Nigerian banks risk losing $185 over exposure on Afren’s financing

Zenith Bank Plc.

Zenith Bank Plc.

*Zenith, Access & Stanbic IBTC banks exposed

22 August 2015, Lagos – Nigerian banks involved in syndicate financing of Afren Plc’s onshore and offshore activities are at risk of losing $185 million (N31.45 billion) to exposure following doubt over the company’s ability as a going concern.

Renaissance Capital Research, in its report released yesterday said “Afren is in administration and in this note we explore the possible implications for Nigerian banks. We conclude that Zenith Bank is in the most comfortable position, followed by Access Bank, and then Stanbic IBTC.”

According to Afren documents, Nigerian banks have at least a $185mn principal exposure to Afren. Zenith Bank has $100mn (N17 billion) to OML26, $5mn (N850 million) to Ebok; Access Bank has $50mn (N8.5billion) to Okwok/OML113 (Aje), $5mn ( N850 million) to Ebok; and Stanbic has $25mn (N4.25 billion) to Ebok.

According to Rencap “From our discussions with Zenith management and Renaissance Capital’s oil & gas analysts, we believe that of all the banks with credit exposure to Afren, Zenith is in the most comfortable position.

The asset is producing, located onshore, and has a low operating cost – which implies that its production economics still make some sense at currently low oil prices. The February 2014 facility is primarily secured by a charge over Afren’s interest (via FHN 26 – the SPV) in OML26, and its cash flows. According to Zenith management, other Afren creditors do not have claim to OML26. We do not think Afren plans to sell this asset and our oil & gas analysts believe that its cash flows should be sufficient to repay the loan, valuing the asset at $114mn.”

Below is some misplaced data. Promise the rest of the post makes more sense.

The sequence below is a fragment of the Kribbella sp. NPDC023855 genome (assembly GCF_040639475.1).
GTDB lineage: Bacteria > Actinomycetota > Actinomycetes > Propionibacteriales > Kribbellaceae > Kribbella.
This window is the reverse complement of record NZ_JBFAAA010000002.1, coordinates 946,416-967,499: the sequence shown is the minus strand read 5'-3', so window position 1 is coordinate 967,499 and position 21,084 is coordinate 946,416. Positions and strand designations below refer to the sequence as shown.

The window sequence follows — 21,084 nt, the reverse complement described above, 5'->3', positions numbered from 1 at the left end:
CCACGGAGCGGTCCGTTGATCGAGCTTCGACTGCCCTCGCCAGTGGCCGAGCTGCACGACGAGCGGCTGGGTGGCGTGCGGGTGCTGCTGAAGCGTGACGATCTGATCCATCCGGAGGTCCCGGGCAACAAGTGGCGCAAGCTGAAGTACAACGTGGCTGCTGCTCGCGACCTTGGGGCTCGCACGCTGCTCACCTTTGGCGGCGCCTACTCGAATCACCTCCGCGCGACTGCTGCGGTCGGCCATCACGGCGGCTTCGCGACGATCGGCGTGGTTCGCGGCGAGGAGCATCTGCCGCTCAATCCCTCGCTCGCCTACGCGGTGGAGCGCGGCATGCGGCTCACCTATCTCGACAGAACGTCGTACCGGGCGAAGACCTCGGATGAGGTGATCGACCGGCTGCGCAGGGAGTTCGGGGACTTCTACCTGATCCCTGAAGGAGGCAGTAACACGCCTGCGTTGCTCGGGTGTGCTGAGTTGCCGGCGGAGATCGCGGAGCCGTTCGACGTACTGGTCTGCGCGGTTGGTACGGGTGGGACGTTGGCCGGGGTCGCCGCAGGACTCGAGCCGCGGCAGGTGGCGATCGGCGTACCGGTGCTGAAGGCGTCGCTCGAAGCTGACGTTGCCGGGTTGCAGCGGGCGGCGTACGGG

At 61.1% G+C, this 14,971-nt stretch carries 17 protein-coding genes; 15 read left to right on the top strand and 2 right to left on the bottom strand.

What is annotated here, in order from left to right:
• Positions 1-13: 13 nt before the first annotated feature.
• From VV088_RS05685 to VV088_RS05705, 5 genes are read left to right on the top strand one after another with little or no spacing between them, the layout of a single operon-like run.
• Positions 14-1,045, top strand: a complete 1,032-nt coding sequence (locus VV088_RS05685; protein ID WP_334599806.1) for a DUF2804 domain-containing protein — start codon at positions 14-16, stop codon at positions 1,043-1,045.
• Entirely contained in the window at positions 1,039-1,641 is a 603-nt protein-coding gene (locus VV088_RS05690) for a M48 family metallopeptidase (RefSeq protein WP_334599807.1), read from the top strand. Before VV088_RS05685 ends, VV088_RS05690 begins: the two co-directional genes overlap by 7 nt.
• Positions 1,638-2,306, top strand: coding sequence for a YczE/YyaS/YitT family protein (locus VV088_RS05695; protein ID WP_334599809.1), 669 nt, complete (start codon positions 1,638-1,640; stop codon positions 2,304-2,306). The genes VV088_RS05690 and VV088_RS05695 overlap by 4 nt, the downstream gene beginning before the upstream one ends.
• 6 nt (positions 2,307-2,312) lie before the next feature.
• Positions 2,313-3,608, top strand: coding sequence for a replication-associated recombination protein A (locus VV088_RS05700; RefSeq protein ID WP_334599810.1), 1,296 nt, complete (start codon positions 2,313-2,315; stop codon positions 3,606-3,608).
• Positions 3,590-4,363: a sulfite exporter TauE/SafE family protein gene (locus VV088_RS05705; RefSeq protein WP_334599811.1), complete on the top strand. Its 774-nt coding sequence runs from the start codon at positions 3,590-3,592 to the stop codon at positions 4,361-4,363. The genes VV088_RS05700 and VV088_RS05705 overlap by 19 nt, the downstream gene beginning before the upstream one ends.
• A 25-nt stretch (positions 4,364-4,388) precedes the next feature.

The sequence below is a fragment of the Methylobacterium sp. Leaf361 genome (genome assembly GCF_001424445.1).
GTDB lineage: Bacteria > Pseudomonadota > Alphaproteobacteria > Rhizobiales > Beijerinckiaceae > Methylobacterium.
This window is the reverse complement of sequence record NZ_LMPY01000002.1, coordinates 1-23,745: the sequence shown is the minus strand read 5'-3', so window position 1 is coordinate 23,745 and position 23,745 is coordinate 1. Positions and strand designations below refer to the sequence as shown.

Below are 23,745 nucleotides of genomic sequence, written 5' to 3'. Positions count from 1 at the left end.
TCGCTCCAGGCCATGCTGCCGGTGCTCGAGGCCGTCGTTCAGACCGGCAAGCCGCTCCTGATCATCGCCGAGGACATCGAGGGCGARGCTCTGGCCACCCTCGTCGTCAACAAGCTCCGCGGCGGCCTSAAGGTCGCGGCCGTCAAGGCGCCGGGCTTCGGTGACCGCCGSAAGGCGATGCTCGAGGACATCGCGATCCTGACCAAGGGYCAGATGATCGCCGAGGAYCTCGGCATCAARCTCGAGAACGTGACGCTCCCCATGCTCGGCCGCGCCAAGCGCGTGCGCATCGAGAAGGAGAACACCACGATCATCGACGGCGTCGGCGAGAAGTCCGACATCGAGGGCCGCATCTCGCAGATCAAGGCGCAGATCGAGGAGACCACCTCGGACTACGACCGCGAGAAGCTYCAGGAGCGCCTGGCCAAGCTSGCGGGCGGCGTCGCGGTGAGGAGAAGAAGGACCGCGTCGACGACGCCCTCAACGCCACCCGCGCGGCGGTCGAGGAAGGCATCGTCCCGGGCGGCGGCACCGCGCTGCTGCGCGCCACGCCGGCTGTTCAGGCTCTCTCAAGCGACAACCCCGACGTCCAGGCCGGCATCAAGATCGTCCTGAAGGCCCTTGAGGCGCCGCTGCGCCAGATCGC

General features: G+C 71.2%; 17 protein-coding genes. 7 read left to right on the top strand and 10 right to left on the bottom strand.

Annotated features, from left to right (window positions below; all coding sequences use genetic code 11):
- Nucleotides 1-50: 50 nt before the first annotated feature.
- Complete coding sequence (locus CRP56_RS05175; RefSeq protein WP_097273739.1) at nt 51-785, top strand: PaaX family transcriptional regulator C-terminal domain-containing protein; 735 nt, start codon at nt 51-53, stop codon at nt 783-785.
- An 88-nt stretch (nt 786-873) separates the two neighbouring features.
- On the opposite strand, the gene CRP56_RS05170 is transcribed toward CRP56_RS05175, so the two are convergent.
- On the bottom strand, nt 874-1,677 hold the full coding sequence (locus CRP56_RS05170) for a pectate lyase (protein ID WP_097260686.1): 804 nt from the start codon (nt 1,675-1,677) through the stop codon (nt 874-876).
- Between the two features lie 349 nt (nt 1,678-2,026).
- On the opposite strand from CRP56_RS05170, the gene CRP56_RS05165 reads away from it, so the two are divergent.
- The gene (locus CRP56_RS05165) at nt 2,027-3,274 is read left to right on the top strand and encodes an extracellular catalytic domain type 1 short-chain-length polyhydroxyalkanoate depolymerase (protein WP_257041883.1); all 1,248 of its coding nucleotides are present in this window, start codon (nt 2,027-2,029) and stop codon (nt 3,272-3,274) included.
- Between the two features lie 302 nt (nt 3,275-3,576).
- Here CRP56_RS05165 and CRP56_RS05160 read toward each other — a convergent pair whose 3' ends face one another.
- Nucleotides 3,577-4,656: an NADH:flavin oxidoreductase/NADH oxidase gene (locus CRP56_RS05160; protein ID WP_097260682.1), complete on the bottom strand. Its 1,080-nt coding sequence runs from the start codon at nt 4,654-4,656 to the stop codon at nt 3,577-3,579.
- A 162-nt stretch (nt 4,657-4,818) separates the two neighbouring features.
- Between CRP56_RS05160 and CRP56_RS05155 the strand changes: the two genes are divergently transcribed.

Rencap in the report, said “According to Access management, it has a first-ranking lien on the Okwok and Aje fields, though we note that some of the bank’s claims are subject to counterparty consent. Both assets are offshore and not producing. While most of the $50mn was spent developing Okwok, Aje is expected to produce first, by late 2015; Okwok production could happen in 2016/2017. At $50/bl, our oil & gas analysts value Okwok negatively at -$161mn and Aje at $45mn, implying 90% potential credit recovery for Access (facility recovery value largely dependent on Aje).”

Rencap further stated that Ebok is located offshore and is Afren’s largest producing field. Afren has a $300mn syndicated facility from a series of local and international banks on this asset. “While the loan was originally secured using Ebok reserves, cash flows and material contracts, the creditors’ rights were relegated via an inter-creditor agreement on 30 April 2015, when Afren secured life-saving interim funding of c. $200mn.

This implies that in a liquidation scenario, the providers of the interim funding have a superior lien to the Ebok creditors and bondholders. At a $50/bl long-term oil price and at 15% WACC, our oil & gas analysts value Afren’s share in Ebok at $158mn unrisked NPV, leading us to conclude that the creditors would likely have to write off this exposure” it noted.

In conclusion, Rencap said “After speaking to bank management teams and reading multiple documents on Afren, we think the devil is in the detail. We view the feedback from the banks as the optimistic scenario and note that there are legal and contractual technicalities that could cause significant losses with regard to exposure to Afren.”
*Peter Egwuatu – Vanguard

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